So I try to let myself stop. To see, smell, touch, feel, breathe it. All I can do – maybe all that any of us can do – is witness. Notice and delight in whatever goodness, whatever God-ness is thick around us, even in the midst of the heartbreak that is living in this mortal world.

I know tonight my children will wake me from sweet sleep and tomorrow they will drive me batty with whining and every day this week I will likely lose my temper. But I will never once take this grace-filled life for granted.

It is the humblest, holiest gift I have been given.

. . .

“Life is this simple. We are living in a world that is absolutely transparent and God is shining through it all the time. This is not just a fable or a nice story. It is true. If we abandon ourselves to God and forget ourselves, we see it sometimes, and we see it maybe frequently. God manifests Himself everywhere, in everything — in people and in things and in nature and in events. It becomes very obvious that He is everywhere and in everything and we cannot be without Him. You cannot be without God. It’s impossible. It’s simply impossible. The only thing is that we don’t see it. What is it that makes the world opaque? It is care.”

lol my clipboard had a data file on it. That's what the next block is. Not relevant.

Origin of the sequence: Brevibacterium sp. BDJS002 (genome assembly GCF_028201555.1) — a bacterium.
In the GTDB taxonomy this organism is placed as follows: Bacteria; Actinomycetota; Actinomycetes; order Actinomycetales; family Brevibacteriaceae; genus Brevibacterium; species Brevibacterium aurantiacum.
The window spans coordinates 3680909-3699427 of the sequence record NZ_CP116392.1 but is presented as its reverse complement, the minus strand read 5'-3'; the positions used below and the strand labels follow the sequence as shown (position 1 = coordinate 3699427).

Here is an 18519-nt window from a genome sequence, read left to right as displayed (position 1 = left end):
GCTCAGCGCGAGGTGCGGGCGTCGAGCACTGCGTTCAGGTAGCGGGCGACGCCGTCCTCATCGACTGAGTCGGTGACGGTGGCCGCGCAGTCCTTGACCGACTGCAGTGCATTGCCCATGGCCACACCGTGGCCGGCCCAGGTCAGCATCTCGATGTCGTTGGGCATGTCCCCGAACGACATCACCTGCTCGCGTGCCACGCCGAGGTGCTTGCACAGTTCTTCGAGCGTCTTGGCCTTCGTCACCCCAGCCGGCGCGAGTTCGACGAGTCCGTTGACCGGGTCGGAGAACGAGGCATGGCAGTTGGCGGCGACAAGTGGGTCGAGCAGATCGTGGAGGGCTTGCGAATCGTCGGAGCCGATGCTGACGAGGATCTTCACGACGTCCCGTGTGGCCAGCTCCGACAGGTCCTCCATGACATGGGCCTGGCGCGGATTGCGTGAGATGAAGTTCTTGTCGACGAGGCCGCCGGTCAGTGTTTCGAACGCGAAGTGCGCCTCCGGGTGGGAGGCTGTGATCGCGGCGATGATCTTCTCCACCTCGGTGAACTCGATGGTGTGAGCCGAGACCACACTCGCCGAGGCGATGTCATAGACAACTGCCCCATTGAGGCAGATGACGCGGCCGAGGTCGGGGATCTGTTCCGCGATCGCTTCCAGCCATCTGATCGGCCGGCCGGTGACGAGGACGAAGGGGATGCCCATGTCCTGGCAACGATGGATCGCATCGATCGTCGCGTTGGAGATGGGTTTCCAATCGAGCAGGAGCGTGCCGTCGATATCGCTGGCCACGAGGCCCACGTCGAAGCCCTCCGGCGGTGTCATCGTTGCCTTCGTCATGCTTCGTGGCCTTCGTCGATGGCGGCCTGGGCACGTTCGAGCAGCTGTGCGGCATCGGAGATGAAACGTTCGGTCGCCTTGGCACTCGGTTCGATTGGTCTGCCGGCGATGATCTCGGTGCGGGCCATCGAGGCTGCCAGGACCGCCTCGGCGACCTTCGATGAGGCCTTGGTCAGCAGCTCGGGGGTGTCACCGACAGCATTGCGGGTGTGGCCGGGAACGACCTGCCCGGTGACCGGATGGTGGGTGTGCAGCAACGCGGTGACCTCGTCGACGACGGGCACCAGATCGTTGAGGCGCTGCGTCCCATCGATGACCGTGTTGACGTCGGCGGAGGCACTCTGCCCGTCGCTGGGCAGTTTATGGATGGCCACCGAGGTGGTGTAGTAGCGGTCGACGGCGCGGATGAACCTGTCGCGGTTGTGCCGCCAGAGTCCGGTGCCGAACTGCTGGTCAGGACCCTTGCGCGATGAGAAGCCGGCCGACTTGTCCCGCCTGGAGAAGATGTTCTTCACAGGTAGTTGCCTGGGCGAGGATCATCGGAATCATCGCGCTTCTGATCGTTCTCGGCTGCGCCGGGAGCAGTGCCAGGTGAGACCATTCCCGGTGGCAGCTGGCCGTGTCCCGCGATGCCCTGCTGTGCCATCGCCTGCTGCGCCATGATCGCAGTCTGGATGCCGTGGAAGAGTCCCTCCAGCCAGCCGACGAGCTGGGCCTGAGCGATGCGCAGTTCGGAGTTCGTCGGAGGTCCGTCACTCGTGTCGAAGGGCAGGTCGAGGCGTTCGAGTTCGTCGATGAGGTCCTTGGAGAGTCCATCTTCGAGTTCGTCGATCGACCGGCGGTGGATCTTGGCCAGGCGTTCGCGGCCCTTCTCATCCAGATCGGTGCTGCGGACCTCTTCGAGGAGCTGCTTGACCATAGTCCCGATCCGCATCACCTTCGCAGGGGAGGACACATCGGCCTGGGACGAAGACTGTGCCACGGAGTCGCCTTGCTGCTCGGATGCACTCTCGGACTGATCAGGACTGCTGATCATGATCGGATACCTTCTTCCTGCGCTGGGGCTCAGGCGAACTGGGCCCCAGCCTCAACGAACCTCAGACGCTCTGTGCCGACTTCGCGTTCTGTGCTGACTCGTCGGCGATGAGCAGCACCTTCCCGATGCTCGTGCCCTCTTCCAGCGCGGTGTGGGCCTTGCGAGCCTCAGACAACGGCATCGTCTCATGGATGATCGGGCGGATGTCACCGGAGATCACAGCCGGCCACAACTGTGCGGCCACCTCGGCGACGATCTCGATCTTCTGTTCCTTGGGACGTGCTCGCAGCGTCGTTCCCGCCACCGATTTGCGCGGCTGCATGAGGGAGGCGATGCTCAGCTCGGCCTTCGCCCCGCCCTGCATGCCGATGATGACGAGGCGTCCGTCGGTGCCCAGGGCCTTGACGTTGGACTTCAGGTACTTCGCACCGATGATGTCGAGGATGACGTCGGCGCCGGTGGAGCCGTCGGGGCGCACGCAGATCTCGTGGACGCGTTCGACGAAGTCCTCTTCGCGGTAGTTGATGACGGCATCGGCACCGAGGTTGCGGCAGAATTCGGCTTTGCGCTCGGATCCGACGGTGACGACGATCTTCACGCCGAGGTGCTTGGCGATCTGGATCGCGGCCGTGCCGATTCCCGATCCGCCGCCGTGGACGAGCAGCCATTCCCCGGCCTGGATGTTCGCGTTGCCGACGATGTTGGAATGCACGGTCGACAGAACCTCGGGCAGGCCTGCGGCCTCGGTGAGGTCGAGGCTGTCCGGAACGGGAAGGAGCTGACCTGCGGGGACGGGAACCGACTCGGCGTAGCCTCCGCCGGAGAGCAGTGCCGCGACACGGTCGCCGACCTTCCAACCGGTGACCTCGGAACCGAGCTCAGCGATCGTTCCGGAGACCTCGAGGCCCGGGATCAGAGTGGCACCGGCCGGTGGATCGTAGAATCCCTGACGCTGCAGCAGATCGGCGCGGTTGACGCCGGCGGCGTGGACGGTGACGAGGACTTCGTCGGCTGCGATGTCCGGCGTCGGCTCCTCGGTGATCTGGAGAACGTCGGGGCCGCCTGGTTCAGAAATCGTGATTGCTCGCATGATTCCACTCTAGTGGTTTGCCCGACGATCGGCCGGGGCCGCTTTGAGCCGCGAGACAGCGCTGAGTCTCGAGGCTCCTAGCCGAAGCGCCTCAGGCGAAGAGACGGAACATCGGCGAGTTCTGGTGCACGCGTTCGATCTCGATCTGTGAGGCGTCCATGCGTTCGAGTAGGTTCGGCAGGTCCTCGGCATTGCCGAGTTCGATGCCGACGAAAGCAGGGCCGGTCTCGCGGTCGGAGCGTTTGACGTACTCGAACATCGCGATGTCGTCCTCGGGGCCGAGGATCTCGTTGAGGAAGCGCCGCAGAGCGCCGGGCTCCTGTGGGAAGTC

– Thomas Merton

when you’ve done everything the wrong way

I sat there squirming in my seat, fingers cramping from writing too fast, frantically trying to scribble down everything she said.

Publicity must done be in advance of publication; six months minimum if you want anyone to notice; early early early is all that matters

A solitary Saturday, a workshop with writers, a warm cup of tea in one hand and a copy of a book I’d written in the other. I thought it had the makings of a perfect morning.

Instead my head spun as the expert kept advising about agents and interviews and networking and advance reviews. While the only coherent phrase I could conjure was that stupid cliché: drinking from a fire hose. Gulp.